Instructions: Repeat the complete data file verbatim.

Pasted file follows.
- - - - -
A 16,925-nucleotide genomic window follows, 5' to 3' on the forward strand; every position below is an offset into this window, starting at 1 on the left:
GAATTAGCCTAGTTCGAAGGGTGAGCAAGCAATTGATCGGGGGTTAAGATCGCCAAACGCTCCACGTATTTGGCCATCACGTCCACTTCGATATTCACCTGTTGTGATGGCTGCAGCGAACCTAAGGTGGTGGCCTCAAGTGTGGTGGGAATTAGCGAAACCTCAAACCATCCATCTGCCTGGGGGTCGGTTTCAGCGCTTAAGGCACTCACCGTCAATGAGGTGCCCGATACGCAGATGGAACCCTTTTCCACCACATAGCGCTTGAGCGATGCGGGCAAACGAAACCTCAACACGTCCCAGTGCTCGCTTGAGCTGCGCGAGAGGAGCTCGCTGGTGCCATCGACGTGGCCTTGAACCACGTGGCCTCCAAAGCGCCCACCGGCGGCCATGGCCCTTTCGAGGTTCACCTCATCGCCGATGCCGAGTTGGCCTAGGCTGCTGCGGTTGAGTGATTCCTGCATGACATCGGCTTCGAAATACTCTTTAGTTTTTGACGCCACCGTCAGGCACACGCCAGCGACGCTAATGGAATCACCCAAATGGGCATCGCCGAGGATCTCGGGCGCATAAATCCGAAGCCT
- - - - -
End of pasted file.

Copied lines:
A 16,925-nucleotide genomic window follows, 5' to 3' on the forward strand; every position below is an offset into this window, starting at 1 on the left:
GAATTAGCCTAGTTCGAAGGGTGAGCAAGCAATTGATCGGGGGTTAAGATCGCCAAACGCTCCACGTATTTGGCCATCACGTCCACTTCGATATTCACCTGTTGTGATGGCTGCAGCGAACCTAAGGTGGTGGCCTCAAGTGTGGTGGGAATTAGCGAAACCTCAAACCATCCATCTGCCTGGGGGTCGGTTTCAGCGCTTAAGGCACTCACCGTCAATGAGGTGCCCGATACGCAGATGGAACCCTTTTCCACCACATAGCGCTTGAGCGATGCGGGCAAACGAAACCTCAACACGTCCCAGTGCTCGCTTGAGCTGCGCGAGAGGAGCTCGCTGGTGCCATCGACGTGGCCTTGAACCACGTGGCCTCCAAAGCGCCCACCGGCGGCCATGGCCCTTTCGAGGTTCACCTCATCGCCGATGCCGAGTTGGCCTAGGCTGCTGCGGTTGAGTGATTCCTGCATGACATCGGCTTCGAAATACTCTTTAGTTTTTGACGCCACCGTCAGGCACACGCCAGCGACGCTAATGGAATCACCCAAATGGGCATCGCCGAGGATCTCGGGCGCATAAATCCGAAGCCT